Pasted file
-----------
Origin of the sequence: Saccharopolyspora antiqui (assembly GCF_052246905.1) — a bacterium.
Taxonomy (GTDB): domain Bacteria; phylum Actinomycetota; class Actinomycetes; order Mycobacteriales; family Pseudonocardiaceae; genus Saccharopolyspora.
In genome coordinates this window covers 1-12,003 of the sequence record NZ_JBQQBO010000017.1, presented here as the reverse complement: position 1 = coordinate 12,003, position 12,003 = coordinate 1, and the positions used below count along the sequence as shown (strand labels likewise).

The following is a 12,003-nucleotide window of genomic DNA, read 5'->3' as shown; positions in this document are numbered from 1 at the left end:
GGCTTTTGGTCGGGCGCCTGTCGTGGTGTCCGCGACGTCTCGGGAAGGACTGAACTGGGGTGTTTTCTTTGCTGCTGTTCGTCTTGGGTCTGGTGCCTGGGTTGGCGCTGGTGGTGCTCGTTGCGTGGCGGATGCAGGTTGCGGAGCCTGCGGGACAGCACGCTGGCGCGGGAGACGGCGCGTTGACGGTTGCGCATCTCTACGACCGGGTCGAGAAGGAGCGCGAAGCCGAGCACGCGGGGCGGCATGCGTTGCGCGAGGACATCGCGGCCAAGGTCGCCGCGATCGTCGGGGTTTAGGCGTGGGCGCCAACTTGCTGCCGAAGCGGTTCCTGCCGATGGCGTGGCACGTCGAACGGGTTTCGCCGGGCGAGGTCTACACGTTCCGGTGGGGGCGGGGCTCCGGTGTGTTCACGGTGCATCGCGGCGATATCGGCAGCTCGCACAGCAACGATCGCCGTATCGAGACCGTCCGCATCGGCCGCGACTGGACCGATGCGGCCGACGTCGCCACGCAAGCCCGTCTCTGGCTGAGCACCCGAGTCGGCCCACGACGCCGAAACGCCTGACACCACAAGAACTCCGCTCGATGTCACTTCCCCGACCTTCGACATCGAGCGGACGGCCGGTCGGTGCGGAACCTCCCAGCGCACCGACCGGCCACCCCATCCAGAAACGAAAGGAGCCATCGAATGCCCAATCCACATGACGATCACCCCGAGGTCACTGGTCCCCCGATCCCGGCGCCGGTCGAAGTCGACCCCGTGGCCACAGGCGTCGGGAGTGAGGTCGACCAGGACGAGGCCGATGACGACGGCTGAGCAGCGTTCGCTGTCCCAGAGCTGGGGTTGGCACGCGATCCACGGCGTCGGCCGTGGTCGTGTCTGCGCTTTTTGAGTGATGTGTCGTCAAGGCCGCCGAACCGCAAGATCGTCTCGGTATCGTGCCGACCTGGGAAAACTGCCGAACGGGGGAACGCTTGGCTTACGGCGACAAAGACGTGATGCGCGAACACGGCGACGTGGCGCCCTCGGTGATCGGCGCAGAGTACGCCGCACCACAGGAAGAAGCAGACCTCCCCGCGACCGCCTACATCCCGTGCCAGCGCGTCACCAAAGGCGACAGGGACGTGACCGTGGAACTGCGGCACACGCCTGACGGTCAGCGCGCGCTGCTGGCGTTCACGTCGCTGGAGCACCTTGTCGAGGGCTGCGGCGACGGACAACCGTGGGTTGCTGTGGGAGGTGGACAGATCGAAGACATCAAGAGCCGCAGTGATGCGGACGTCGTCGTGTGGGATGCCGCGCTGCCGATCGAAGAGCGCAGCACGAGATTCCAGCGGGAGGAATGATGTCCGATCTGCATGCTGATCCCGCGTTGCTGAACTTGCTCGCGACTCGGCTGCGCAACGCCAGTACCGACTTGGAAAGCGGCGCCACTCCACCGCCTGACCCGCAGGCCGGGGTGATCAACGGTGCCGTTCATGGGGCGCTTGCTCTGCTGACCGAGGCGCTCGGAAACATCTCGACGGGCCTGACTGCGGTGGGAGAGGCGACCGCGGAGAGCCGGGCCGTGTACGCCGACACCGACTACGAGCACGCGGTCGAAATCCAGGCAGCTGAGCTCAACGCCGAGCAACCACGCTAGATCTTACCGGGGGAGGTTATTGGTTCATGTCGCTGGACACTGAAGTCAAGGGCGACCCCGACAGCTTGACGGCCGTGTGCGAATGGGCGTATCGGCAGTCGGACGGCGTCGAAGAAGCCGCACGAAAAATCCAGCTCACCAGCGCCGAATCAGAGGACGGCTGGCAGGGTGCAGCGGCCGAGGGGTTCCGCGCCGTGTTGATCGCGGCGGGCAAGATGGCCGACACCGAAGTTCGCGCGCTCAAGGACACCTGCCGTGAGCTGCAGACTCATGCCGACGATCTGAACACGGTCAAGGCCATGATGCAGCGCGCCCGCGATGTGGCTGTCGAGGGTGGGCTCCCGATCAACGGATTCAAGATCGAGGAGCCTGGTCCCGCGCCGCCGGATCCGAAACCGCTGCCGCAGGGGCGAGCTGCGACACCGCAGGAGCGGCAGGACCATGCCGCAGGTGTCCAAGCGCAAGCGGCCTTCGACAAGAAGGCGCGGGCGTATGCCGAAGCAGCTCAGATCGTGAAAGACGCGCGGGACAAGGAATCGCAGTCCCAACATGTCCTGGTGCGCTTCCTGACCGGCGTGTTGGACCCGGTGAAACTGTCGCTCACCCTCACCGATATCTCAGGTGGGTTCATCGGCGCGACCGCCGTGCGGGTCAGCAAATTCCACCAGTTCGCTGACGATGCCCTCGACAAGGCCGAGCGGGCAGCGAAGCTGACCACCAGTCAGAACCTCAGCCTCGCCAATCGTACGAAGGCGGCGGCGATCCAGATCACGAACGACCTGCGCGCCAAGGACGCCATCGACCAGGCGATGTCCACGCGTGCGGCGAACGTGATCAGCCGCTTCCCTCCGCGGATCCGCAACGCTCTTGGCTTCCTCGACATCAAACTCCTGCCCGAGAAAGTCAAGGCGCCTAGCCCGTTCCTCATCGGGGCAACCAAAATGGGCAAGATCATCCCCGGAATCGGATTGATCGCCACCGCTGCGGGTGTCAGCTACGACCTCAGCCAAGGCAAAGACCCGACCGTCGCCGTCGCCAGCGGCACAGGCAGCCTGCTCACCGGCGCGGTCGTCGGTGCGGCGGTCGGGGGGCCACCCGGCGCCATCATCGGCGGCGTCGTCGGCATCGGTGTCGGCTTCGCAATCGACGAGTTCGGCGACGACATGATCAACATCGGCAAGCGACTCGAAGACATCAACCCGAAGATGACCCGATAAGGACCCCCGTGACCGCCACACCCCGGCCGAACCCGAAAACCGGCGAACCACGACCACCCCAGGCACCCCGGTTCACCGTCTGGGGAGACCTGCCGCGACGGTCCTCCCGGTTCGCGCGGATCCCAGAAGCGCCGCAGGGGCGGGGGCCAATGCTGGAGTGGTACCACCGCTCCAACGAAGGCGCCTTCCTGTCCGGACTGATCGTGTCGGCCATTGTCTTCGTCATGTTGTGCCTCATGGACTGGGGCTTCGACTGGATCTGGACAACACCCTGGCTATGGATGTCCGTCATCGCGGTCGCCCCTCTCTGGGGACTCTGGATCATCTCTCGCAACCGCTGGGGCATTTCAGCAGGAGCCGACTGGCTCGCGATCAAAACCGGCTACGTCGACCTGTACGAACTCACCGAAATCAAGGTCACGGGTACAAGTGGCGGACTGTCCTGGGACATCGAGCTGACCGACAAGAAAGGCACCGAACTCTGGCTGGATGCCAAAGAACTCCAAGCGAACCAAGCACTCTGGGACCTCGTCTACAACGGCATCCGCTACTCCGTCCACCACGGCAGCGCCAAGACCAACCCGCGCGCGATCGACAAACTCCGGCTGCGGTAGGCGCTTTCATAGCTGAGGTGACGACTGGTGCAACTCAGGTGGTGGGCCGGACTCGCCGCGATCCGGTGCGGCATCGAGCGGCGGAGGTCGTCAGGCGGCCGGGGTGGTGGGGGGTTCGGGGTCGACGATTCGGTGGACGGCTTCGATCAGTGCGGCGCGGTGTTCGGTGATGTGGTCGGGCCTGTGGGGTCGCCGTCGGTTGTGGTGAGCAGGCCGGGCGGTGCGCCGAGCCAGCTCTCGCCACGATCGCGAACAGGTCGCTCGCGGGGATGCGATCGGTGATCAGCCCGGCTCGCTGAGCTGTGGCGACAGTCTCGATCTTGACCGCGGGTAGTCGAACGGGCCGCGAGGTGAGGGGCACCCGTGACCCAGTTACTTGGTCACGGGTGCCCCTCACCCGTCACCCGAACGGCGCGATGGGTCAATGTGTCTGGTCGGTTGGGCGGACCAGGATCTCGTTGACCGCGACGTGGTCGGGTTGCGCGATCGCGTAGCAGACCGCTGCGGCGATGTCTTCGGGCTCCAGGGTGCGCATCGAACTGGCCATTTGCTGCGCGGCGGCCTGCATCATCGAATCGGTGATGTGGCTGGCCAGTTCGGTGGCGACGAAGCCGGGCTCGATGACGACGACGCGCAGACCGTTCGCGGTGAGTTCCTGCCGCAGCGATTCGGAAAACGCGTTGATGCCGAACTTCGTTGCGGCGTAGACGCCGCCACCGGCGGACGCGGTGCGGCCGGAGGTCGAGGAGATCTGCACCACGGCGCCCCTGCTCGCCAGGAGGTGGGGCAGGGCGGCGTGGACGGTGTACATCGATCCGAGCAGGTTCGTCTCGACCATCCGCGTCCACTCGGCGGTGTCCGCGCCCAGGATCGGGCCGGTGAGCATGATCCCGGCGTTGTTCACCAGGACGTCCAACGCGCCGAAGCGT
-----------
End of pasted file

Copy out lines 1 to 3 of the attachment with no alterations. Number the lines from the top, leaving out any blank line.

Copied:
Origin of the sequence: Saccharopolyspora antiqui (assembly GCF_052246905.1) — a bacterium.
Taxonomy (GTDB): domain Bacteria; phylum Actinomycetota; class Actinomycetes; order Mycobacteriales; family Pseudonocardiaceae; genus Saccharopolyspora.
In genome coordinates this window covers 1-12,003 of the sequence record NZ_JBQQBO010000017.1, presented here as the reverse complement: position 1 = coordinate 12,003, position 12,003 = coordinate 1, and the positions used below count along the sequence as shown (strand labels likewise).